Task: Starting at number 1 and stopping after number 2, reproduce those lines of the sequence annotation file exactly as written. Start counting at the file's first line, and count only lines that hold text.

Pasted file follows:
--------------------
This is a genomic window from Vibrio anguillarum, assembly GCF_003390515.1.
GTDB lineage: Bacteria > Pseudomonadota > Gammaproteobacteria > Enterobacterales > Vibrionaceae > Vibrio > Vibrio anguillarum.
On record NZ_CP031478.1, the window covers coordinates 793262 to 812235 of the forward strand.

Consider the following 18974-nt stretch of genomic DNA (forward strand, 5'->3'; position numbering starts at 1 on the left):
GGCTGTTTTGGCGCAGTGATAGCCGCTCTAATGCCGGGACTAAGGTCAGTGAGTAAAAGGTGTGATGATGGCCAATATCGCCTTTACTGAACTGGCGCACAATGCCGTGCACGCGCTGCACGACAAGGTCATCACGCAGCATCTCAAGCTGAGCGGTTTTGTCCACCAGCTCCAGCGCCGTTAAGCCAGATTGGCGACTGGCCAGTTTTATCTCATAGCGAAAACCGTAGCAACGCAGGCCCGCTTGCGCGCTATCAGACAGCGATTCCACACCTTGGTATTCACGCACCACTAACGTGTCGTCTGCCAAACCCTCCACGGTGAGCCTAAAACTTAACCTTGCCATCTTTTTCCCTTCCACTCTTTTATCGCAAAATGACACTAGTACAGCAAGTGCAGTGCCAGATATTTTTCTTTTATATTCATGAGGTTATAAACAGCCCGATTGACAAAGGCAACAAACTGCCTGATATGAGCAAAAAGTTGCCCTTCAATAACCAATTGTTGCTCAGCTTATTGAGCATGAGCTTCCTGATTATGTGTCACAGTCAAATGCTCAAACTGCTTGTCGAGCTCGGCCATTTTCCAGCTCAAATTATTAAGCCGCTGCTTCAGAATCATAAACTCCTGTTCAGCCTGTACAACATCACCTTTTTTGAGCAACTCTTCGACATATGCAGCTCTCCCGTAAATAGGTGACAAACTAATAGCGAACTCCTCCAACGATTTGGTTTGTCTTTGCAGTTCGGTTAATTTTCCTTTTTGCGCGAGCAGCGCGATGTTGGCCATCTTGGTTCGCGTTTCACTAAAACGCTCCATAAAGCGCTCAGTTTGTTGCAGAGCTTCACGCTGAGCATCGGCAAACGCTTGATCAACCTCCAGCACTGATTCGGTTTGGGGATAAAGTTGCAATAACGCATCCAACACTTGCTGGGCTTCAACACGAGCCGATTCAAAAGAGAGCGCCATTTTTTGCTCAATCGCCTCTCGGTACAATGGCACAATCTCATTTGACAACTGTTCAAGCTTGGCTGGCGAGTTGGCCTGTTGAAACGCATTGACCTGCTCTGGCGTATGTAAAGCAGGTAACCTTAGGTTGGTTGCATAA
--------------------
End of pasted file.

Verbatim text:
This is a genomic window from Vibrio anguillarum, assembly GCF_003390515.1.
GTDB lineage: Bacteria > Pseudomonadota > Gammaproteobacteria > Enterobacterales > Vibrionaceae > Vibrio > Vibrio anguillarum.